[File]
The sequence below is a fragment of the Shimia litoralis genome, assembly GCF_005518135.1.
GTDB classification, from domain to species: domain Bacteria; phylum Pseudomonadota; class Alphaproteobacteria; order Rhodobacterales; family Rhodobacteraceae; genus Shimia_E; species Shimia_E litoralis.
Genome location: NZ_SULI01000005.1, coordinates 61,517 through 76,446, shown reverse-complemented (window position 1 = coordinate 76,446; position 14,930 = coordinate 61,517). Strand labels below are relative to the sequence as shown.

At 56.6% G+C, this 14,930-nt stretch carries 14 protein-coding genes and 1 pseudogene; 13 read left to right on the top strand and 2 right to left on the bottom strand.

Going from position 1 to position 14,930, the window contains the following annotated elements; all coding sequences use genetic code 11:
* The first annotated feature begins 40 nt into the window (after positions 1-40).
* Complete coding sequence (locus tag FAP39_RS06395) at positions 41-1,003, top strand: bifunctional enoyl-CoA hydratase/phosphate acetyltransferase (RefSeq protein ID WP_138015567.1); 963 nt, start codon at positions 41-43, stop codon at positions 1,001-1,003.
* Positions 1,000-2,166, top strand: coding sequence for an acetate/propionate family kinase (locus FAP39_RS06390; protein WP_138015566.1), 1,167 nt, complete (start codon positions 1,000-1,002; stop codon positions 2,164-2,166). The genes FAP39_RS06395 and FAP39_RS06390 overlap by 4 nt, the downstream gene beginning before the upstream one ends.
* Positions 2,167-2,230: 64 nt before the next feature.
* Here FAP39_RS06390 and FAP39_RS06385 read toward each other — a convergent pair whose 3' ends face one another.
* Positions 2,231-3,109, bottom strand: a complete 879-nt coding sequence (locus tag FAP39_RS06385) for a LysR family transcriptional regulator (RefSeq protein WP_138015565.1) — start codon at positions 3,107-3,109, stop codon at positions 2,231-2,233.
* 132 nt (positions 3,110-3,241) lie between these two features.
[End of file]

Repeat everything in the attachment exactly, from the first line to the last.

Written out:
The sequence below is a fragment of the Shimia litoralis genome, assembly GCF_005518135.1.
GTDB classification, from domain to species: domain Bacteria; phylum Pseudomonadota; class Alphaproteobacteria; order Rhodobacterales; family Rhodobacteraceae; genus Shimia_E; species Shimia_E litoralis.
Genome location: NZ_SULI01000005.1, coordinates 61,517 through 76,446, shown reverse-complemented (window position 1 = coordinate 76,446; position 14,930 = coordinate 61,517). Strand labels below are relative to the sequence as shown.

At 56.6% G+C, this 14,930-nt stretch carries 14 protein-coding genes and 1 pseudogene; 13 read left to right on the top strand and 2 right to left on the bottom strand.

Going from position 1 to position 14,930, the window contains the following annotated elements; all coding sequences use genetic code 11:
* The first annotated feature begins 40 nt into the window (after positions 1-40).
* Complete coding sequence (locus tag FAP39_RS06395) at positions 41-1,003, top strand: bifunctional enoyl-CoA hydratase/phosphate acetyltransferase (RefSeq protein ID WP_138015567.1); 963 nt, start codon at positions 41-43, stop codon at positions 1,001-1,003.
* Positions 1,000-2,166, top strand: coding sequence for an acetate/propionate family kinase (locus FAP39_RS06390; protein WP_138015566.1), 1,167 nt, complete (start codon positions 1,000-1,002; stop codon positions 2,164-2,166). The genes FAP39_RS06395 and FAP39_RS06390 overlap by 4 nt, the downstream gene beginning before the upstream one ends.
* Positions 2,167-2,230: 64 nt before the next feature.
* Here FAP39_RS06390 and FAP39_RS06385 read toward each other — a convergent pair whose 3' ends face one another.
* Positions 2,231-3,109, bottom strand: a complete 879-nt coding sequence (locus tag FAP39_RS06385) for a LysR family transcriptional regulator (RefSeq protein WP_138015565.1) — start codon at positions 3,107-3,109, stop codon at positions 2,231-2,233.
* 132 nt (positions 3,110-3,241) lie between these two features.